As a singer, actress, writer, and musician Anne Hills has continuously built a reputation of merit. During her career, she has received numerous honors including, most recently, the 2006 Pennsylvania Partner’s in the Arts Project Stream grant award (for the 2007 premiere of An Evening of James Whitcomb Riley). In 2005 she received the same grant for her premiere of The Heartsongs of Opal Whiteley. She was also the recipient of the WFMA 2002 Kate Wolf Memorial Award, and The Kerrville Music Foundation’s Outstanding Female Vocalist of the Year Award (1997). Her duet children’s recording, Never Grow Up, released in 1998 with Cindy Mangsen on Flying Fish Records, was chosen for the coveted Parents’ Choice Award. Her poetic work won her Second Place in the Atlanta Review’s 1999 International Poetry Contest and her work as lyricist with jazz-artist Peter Erskine was featured in a performance by choirs from around the world at a Hilliard Ensemble workshop in Germany. In 2001 she reunited with long-time friend Tom Paxton to release a long-awaited duet recording Under American Skies for Appleseed Recordings, which won a WAMMIE (Washington Area Music Award) for "best traditional folk recording" that year. This was soon followed by another collaborative debut, Fourtold (with Michael Smith, Steve Gillette and Cindy Mangsen) in the spring of 2003. That same summer she participated in the final Pete Seeger compilation Seeds, and her lyrical work expanded into the UK folk scene, co-writing two tunes (including the title cut) with Bill Jones for her Two Year Winter (on Compass Records). Then, in January of 2004 Appleseed Recordings delighted fans with the release of an historic Chicago concert recording (engineered in 1985 by WFMT’s Rich Warren) of the group Best of Friends (Paxton, Gibson & Hills). Her 2006 recording, Beauty Attends: The Heartsongs of Opal Whiteley, was released by Collective Works, followed in summer of 2007 by Ef You Don’t Watch Out!: Anne Hills Sings the Poems of James Whitcomb Riley.
Though collaborative work is the keystone in Anne’s career, it is her singing and interpretive gifts that have received the most attention. 1998 saw the release of Anne’s performances on two of the most talked about compilations of the year, placing her voice along side Bruce Springsteen, Bonnie Raitt, Jackson Browne, The Roches, Ani DiFranco and The Indigo Girls on Where Have All the Flowers Gone? (The Songs of Pete Seeger) and What’s That I Hear? (The Songs of Phil Ochs). Other projects include the occasional tour with Priscilla Herdman and Cindy Mangsen (Voices of Winter in 1998, and Turning of the Year in 2000), which was featured in the arts section of the January 1998 Sunday New York Times, and her performances with the legendary songwriter Michael Smith. Anne and Michael’s duet recording Paradise Lost and Found was released in the fall of 1999 on Redwing Music label.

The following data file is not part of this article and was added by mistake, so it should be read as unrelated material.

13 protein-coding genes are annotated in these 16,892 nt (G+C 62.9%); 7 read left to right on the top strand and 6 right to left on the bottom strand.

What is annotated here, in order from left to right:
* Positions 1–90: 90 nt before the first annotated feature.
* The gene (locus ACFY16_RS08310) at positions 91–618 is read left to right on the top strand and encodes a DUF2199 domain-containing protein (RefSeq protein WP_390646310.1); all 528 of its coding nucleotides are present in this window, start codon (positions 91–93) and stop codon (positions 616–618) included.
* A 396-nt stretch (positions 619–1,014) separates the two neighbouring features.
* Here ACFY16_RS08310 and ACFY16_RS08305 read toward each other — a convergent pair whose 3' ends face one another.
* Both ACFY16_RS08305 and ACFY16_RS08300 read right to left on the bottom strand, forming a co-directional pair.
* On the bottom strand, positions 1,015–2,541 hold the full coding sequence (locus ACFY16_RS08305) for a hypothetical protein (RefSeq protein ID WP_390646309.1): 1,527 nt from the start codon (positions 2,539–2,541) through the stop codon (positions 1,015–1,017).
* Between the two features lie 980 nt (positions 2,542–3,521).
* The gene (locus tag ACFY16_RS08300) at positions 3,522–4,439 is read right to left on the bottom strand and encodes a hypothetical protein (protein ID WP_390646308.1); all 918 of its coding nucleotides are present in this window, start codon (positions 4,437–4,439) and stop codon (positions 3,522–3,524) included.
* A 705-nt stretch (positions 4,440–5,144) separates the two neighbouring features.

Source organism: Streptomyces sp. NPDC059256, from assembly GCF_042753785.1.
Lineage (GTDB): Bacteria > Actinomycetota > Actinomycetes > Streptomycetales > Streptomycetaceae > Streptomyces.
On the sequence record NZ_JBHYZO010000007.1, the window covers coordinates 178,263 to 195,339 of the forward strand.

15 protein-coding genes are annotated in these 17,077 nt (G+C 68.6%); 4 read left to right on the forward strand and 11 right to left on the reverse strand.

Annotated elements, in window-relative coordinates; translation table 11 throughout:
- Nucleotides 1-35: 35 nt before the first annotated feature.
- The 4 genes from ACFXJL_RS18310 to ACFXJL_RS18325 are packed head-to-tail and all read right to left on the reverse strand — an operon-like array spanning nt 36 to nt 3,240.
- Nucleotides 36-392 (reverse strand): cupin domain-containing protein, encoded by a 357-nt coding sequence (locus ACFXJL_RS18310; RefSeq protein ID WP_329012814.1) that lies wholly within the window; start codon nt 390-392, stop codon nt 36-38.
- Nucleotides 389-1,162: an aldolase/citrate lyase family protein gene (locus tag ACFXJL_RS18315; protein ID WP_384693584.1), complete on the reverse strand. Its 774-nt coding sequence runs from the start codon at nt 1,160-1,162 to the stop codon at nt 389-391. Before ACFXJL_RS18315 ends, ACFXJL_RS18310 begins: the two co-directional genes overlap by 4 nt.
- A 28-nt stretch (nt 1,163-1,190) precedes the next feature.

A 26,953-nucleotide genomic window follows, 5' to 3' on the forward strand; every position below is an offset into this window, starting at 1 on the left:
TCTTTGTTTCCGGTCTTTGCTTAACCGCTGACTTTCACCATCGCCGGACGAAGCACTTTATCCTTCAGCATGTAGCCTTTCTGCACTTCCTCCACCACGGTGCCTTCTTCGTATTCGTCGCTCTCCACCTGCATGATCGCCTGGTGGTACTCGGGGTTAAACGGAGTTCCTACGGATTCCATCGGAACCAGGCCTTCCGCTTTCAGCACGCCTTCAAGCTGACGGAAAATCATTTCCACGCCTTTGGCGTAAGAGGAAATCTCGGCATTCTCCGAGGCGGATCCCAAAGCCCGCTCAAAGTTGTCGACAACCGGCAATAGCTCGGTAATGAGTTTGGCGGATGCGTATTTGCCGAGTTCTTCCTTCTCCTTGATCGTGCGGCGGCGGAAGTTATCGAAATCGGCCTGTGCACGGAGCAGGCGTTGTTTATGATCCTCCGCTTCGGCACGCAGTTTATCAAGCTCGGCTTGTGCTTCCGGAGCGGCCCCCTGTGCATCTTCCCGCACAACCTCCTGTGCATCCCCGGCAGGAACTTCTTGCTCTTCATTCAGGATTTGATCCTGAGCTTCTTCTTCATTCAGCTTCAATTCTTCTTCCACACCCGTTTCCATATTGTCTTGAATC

A year earlier, in the fall of 1998, Anne released Bittersweet Street also on Redwing Music. It was her ninth release, and the second album to highlight her own compositions. Covering such diverse subjects as the Civil War, alcoholism, a yard’s winter dreams, and exiled refugees, Anne continues to touch the heart with a poet’s evocative palette and a singer’s love of melody. Anne’s songwriting and the albums featuring her writing (Bittersweet Street and 1995’s Angle of the Light), have continued to win her new and ardent fans. In 1994, her song “Follow That Road” was chosen as the title cut for the 2nd Annual Martha’s Vineyard Songwriter’s Gathering recording on Rounder Records (produced by Christine Lavin).
Anne was born in Moradabad, India, the third daughter of educational missionaries. Raised in Michigan, she attended Interlochen Arts Academy where she formed her first folk trio. She was also the female vocalist with the Big Band that turned out future jazz greats Peter Erskine, Bob Mintzer and Chris Brubeck. She moved to Chicago’s fertile folk scene in 1976 and co-founded the folklore center Hogeye Music, still a force in the Chicago music scene.